Interactive use of the scqubits library from a jupyter notebook starts with importing the scqubits library.

import numpy as np
import scqubits as scq

Example: Transmon qubit#

To illustrate basic functionality built into scqubits, we consider the implementation of the transmon qubit as an example. Each qubit type is represented by a class that accomplishes storage of relevant data, such as circuit parameters, and provides a collection of methods used for common computations and plotting. (A more systematic discussion of the set of qubits available in scqubits is given in the subsequent section.)

An instance of the transmon qubit is set up by creating an instance of the class Transmon and providing the necessary system parameters for initialization:

transmon = scq.Transmon(

Or, alternatively, we can use the graphical user interface (if the ipywidgets package is installed):

tmon = scq.Transmon.create()


scqubits does not check convergence with respect to Hilbert space truncation. For example, in the case of the transmon qubit, this regards the charge cutoff ncut. Responsibility to establish convergence with respect to cutoffs lies with the user.

Computing and plotting energy spectra#

The energy eigenvalues of the transmon Hamiltonian are obtained by calling the eigenvals() method. The optional parameter evals_count specifies the sought number of eigenenergies:

array([-21.82665096,  -6.1637235 ,   8.0193175 ,  20.04763559,
        30.53712535,  38.70154385,  54.55166998,  67.49080961,
        90.05007774, 107.1126152 , 135.67738991, 156.68121682])

To plot eigenenergies as a function of one of the qubit parameters (EJ, EC, or ng), the first step is to generate an array of values for the desired parameter. Then, call the method plot_evals_vs_paramvals, specifying the parameter to be varied as a string. The following is an example for eigenenergies as a function of offset charge ng:

ng_list = np.linspace(-2, 2, 220)
transmon.plot_evals_vs_paramvals('ng', ng_list, evals_count=5, subtract_ground=False);

Plotting routines generally return a matplotlib.Figure and a matplotlib.axes object, in case further processing is desired.

The full eigensystem consisting of both eigenvalues and eigenvectors is obtained through the method eigensys(). For the transmon qubit, the calculation proceeds in the charge basis, and uses scipy.linalg.eigh for matrix diagonalization. Accordingly, the eigenvector corresponding to the lowest eigenvalue is evecs.T[0].

evals, evecs = transmon.eigensys()

Plotting energy dispersion#

The sensitivity of energy levels (or, more specifically, transition energies) to changes in an external parameter like the offset charge are important for qubit’s dephasing time. Plots of the energy dispersion, can be obtained easily:

  • either for individual energy levels:

EJvals = np.linspace(0.1, 35, 100)
tmon.plot_dispersion_vs_paramvals('ng', 'EJ', EJvals, ref_param='EC', levels=(0,1,2));
  • or for transition energies:

EJvals = np.linspace(0.1, 35, 100)
tmon.plot_dispersion_vs_paramvals('ng', 'EJ', EJvals, ref_param='EC', transitions=(((0,1), (0,2))));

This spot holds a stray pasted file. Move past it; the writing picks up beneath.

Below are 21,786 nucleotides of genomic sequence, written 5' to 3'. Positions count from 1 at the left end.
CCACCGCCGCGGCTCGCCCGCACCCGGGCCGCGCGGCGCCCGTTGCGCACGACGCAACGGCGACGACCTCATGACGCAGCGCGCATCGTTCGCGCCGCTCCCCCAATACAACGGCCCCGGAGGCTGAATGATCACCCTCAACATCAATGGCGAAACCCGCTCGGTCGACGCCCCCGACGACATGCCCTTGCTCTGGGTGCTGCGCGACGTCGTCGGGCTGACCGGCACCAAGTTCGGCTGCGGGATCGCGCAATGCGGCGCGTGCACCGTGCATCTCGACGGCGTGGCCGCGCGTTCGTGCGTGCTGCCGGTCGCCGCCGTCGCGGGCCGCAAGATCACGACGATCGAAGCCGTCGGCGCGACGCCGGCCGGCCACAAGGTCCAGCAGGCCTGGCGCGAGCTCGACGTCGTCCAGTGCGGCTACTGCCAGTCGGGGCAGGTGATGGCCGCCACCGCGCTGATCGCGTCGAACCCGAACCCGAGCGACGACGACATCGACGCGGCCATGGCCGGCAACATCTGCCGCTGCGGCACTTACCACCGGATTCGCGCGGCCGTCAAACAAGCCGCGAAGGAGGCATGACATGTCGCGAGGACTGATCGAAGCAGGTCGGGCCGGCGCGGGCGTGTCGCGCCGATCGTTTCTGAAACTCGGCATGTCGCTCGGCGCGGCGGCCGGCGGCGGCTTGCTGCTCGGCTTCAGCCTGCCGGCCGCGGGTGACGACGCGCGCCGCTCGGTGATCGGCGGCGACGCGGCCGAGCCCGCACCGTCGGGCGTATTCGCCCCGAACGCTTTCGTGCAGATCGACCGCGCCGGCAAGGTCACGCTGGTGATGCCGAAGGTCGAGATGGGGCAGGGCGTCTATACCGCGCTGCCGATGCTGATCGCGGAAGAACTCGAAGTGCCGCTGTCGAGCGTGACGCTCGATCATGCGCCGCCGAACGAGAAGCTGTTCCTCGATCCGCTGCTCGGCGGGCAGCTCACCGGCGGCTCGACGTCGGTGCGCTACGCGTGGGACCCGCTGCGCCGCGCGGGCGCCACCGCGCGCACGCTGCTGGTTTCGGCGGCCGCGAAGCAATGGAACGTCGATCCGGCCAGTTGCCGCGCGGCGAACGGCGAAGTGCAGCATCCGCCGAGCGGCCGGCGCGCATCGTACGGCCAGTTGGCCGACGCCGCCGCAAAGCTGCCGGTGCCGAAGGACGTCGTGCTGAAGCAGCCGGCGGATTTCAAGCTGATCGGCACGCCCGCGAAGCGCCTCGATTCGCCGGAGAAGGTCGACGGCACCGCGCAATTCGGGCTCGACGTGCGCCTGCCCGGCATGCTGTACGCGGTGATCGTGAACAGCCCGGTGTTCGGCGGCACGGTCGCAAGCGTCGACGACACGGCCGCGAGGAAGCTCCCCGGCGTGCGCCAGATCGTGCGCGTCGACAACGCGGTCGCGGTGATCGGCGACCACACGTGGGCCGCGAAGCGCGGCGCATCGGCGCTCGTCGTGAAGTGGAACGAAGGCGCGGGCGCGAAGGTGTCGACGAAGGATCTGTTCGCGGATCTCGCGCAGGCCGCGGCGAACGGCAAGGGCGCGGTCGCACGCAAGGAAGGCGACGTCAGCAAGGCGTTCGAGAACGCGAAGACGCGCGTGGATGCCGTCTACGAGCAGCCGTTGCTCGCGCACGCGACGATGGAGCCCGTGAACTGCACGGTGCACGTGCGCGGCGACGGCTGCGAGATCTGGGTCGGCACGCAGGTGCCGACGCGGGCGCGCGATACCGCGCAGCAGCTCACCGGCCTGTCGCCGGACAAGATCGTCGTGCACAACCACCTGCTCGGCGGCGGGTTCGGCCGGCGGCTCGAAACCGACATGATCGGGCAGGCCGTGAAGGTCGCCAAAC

Plotting wavefunctions#

For a qubit as simple as the transmon, wavefunctions are one-dimensional and can be plotted easily. The first option, is to employ the discrete charge basis (n):

transmon.plot_n_wavefunction(esys=None, which=0, mode='real');

Here, esys=None signifies that the eigensystem is not provided as an argument, but should be calculated fresh. which=0 specifies that the ground state wavefunction is to be plotted. Finally, mode='real' is asking for a plot of the real parts of the wavefunction amplitudes.

The options for mode are:

mode keyword

extracted function of amplitudes


real part of wavefunction amplitudes


imaginary part of wavefunction amplitudes


absolute value of wavefunction amplitudes


absolute value squared of wavefunction amplitudes

Instead of the charge-basis representation, the transmon wavefunction can also be plotted in phi representation by switching from n to phi. Multiple wavefunctions can be plotted simultaneously by feeding a tuple to the argument which:

transmon.plot_phi_wavefunction(esys=None, which=[0,1,2,3,4], mode='real');

Wavefunctions are displayed on top of the cosine potential, and are offset by their corresponding eigenenergies.

Evaluating and visualizing matrix elements#

For a number of purposes, one needs to compute matrix elements of operators such as the charge operator with respect to the eigenstates of the system. For a display of the matrix elements of the operator n_operator (the charge number operator), use:

transmon.plot_matrixelements('n_operator', evals_count=10);

An alternative way to display matrix elements is to use a pure 2d representation with text representation of each matrix element entry. Here, we use the example of the .cos_phi_operator:

transmon.plot_matrixelements('cos_phi_operator', evals_count=10, show3d=False, show_numbers=True);

To store the matrix elements in a numpy array, utilize the method matrixelement_table():

nmat = transmon.matrixelement_table('sin_phi_operator', evals_count=3)
array([[0.+6.93889390e-018j, 0.-4.71298793e-001j, 0.-1.26356452e-003j],
       [0.+4.71298793e-001j, 0.-1.38777878e-017j, 0.-5.72832824e-001j],
       [0.+1.26356452e-003j, 0.+5.72832824e-001j, 0.+2.35410818e-101j]])

Sometimes it is useful to plot matrix elements as a function of an external parameter. This is accomplished by the method plot_matelem_vs_paramvals(), here for the dependence of charge-operator matrix elements on the offset charge ng:

ng_list = np.linspace(-2, 2, 220)
transmon.plot_matelem_vs_paramvals('n_operator', 'ng', ng_list, select_elems=4);
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